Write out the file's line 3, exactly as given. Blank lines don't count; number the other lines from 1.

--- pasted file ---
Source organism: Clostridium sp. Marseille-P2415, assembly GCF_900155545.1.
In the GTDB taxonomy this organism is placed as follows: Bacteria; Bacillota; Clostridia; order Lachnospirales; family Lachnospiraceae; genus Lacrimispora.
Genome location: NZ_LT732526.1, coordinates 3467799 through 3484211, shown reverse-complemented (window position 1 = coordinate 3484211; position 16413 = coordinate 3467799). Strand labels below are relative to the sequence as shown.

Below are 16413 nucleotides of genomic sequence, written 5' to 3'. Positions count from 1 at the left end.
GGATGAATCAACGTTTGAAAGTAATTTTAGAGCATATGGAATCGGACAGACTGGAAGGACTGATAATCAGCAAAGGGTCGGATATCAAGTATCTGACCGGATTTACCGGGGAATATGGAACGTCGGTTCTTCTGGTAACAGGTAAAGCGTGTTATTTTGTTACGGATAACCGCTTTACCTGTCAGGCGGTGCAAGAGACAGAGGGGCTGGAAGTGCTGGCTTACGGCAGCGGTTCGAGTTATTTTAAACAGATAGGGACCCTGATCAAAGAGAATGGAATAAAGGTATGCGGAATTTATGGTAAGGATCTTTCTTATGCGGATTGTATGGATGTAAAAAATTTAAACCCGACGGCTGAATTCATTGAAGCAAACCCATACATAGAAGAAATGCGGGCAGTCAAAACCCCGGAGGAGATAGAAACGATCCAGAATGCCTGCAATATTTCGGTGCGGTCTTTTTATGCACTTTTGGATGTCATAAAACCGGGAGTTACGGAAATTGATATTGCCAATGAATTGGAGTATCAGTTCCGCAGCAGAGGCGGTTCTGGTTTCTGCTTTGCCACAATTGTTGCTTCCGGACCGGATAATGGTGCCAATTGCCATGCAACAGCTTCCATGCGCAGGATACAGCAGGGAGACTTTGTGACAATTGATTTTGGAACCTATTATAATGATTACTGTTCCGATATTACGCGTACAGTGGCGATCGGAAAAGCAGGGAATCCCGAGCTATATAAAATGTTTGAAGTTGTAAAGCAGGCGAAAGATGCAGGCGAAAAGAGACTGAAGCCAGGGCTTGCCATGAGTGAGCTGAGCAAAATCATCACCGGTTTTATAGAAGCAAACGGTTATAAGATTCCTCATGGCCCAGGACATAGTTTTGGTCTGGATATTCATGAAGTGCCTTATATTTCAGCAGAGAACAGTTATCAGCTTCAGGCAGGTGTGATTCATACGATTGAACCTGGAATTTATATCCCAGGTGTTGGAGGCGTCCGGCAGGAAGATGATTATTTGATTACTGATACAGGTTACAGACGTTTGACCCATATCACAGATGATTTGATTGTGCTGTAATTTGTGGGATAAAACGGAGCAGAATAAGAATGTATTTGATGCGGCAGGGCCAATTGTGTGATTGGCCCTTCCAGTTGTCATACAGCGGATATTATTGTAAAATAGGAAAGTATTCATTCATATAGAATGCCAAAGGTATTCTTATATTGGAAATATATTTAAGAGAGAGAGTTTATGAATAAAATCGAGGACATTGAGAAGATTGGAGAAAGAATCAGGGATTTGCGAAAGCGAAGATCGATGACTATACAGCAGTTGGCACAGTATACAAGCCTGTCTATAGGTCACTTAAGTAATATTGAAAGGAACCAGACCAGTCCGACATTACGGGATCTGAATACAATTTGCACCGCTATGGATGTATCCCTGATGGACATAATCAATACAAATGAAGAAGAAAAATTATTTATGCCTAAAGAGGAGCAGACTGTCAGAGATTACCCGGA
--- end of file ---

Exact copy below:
Genome location: NZ_LT732526.1, coordinates 3467799 through 3484211, shown reverse-complemented (window position 1 = coordinate 3484211; position 16413 = coordinate 3467799). Strand labels below are relative to the sequence as shown.